In the News: Opportunity School District May Be Dead, but A-F Rating System Lives On



By 01/06/2017

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ednext_XVII_1_forum_img01In Georgia, the Department of Education, the governor’s office, and the teachers union disagree about the best way to rate schools.

As Maureen Downey of the Atlanta Journal Constitution explains

Georgia bewildered parents with its ponderous College and Career Ready Performance Index that distills an array of factors into a single numerical rating. Parents had to decipher growth from performance and then figure out the extra bonus points.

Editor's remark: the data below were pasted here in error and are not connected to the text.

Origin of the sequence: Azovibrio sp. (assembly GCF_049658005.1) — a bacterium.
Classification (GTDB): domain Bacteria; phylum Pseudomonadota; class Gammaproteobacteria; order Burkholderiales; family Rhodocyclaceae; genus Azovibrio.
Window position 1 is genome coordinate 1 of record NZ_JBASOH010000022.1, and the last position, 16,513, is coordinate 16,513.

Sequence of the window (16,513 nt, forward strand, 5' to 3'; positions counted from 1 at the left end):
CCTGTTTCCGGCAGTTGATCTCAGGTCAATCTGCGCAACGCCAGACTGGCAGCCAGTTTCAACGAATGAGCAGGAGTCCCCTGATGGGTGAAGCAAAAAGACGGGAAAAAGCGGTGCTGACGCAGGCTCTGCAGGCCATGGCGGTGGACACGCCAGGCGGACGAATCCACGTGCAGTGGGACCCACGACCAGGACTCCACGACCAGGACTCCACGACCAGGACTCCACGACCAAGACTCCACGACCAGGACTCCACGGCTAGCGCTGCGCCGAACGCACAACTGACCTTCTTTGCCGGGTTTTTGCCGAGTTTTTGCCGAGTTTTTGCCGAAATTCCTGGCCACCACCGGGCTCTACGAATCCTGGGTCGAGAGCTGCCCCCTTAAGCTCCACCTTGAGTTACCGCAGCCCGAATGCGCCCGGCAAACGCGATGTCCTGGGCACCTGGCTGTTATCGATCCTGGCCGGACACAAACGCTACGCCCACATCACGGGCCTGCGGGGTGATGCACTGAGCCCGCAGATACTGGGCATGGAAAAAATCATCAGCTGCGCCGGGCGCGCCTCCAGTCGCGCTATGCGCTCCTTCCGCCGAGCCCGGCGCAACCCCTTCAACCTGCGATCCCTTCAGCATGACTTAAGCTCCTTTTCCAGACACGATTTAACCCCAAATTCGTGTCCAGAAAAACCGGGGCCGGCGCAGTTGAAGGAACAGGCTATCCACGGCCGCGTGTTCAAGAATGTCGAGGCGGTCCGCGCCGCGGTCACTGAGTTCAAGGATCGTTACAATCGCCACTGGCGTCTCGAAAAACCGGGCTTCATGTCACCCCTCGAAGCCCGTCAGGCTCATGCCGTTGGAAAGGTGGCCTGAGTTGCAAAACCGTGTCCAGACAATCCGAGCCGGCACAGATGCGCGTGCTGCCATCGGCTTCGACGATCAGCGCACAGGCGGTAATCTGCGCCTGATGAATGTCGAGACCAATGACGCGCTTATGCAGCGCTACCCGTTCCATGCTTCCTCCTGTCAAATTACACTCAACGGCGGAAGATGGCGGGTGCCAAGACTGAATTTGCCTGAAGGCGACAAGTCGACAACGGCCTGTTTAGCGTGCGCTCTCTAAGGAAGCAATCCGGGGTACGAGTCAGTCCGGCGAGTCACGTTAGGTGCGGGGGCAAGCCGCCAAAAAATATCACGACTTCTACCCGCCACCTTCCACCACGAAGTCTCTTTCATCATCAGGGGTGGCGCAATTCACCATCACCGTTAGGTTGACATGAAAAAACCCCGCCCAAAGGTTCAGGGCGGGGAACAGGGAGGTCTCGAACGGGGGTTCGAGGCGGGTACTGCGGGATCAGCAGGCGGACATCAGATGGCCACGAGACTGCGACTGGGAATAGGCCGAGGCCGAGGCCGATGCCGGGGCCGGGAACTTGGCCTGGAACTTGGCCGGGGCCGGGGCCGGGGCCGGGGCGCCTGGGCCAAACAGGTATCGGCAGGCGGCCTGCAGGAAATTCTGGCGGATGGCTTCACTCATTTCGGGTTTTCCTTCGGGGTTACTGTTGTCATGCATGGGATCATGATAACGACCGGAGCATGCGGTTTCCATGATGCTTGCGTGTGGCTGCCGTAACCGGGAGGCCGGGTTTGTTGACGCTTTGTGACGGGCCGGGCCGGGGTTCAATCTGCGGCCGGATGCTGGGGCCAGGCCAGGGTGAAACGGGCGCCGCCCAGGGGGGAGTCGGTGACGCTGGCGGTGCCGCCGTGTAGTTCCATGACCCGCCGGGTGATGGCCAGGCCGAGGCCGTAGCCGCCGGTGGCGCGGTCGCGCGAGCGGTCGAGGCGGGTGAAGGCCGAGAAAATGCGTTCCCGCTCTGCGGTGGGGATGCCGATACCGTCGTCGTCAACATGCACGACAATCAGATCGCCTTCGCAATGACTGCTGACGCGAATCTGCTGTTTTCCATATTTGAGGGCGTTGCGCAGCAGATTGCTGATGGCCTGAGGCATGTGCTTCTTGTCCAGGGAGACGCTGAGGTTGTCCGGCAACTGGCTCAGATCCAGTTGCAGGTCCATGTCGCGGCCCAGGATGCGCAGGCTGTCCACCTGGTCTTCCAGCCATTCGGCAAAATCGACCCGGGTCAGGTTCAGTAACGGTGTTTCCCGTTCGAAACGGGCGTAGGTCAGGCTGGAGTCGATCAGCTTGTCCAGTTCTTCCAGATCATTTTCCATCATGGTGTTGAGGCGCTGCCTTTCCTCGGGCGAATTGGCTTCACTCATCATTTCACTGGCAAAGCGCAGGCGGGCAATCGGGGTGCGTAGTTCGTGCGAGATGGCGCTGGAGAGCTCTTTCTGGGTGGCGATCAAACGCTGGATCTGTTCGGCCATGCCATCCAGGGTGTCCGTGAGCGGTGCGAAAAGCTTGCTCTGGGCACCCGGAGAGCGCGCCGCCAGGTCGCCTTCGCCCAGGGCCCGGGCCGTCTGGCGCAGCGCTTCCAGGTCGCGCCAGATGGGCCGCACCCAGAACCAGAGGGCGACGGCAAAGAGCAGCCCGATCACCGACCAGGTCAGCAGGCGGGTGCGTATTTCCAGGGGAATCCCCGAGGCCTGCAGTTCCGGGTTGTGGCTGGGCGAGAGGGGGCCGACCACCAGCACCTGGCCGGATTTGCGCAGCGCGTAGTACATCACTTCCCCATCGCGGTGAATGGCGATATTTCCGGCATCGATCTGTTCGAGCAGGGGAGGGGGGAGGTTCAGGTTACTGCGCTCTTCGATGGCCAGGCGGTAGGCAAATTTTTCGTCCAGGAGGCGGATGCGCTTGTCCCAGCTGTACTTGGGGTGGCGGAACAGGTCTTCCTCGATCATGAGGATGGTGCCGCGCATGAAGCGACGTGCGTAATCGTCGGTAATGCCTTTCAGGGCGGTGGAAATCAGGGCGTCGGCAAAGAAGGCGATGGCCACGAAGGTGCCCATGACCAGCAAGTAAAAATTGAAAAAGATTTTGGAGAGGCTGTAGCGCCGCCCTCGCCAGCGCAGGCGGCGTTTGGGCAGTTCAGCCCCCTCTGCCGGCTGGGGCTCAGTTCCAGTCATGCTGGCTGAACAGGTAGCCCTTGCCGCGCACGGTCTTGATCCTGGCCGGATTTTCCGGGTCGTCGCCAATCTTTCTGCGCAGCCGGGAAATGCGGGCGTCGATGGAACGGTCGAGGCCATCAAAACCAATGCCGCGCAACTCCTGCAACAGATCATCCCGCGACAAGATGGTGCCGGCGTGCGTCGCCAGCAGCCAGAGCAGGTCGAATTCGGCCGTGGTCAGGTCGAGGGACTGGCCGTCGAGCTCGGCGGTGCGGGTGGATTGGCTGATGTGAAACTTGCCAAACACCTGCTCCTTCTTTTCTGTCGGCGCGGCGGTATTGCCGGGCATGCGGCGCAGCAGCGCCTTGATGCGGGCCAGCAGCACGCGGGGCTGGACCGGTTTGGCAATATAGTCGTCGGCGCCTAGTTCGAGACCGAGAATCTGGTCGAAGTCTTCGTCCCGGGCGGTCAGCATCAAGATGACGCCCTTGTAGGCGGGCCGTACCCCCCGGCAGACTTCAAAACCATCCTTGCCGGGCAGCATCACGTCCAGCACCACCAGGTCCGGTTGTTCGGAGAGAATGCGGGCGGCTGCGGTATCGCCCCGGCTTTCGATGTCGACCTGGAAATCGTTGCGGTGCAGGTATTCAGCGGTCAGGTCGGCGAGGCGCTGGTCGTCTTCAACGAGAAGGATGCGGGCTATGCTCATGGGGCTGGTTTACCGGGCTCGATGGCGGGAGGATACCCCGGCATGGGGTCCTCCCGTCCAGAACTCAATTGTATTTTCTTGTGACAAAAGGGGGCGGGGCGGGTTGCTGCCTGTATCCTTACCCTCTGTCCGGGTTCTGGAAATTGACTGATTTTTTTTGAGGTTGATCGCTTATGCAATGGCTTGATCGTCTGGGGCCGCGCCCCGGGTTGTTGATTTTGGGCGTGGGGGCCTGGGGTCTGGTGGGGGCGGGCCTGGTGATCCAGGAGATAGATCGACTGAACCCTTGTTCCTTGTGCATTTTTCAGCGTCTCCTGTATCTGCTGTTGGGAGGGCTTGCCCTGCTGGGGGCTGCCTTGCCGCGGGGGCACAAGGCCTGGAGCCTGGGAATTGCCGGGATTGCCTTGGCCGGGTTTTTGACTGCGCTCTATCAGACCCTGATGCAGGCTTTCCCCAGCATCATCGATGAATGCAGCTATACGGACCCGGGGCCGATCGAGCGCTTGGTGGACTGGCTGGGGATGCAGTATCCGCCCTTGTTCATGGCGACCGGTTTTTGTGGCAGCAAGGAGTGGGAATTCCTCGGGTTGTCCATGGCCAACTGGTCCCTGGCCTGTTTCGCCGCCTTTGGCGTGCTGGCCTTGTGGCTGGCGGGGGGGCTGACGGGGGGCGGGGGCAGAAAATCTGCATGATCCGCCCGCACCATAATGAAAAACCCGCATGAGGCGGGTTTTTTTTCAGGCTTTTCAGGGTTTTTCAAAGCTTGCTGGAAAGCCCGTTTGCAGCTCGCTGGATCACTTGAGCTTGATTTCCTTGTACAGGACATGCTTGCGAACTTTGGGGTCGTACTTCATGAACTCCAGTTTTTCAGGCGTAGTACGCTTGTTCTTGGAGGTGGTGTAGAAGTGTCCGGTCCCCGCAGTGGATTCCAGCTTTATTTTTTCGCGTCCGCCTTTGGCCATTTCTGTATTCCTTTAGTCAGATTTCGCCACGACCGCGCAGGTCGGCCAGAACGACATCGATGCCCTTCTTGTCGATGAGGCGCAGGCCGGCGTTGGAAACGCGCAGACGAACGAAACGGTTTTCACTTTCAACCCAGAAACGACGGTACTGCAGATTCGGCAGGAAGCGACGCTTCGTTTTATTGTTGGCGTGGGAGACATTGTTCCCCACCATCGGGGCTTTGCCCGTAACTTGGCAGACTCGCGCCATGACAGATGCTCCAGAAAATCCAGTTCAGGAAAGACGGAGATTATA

Along with a CCRPI score assigned through the Department of Education, Georgia schools now earn an A-F grade through the Governor’s Office of Student Achievement, a vestige of the now vanquished Opportunity School District. The OSD would have been populated by schools that earned an F rating from GOSA.

Even though the OSD proposal was killed by voters, the grading plan is apparently still alive.

The governor’s office thinks the new grading system offers “parent-friendly, concise reports” but the state’s largest teacher organization thinks the grading system is ineffective.

A recent Education Next forum looked at how states should design their accountability systems, and focused on the advantages and disadvantages of simplified and complex ways of grading schools.

— Education Next




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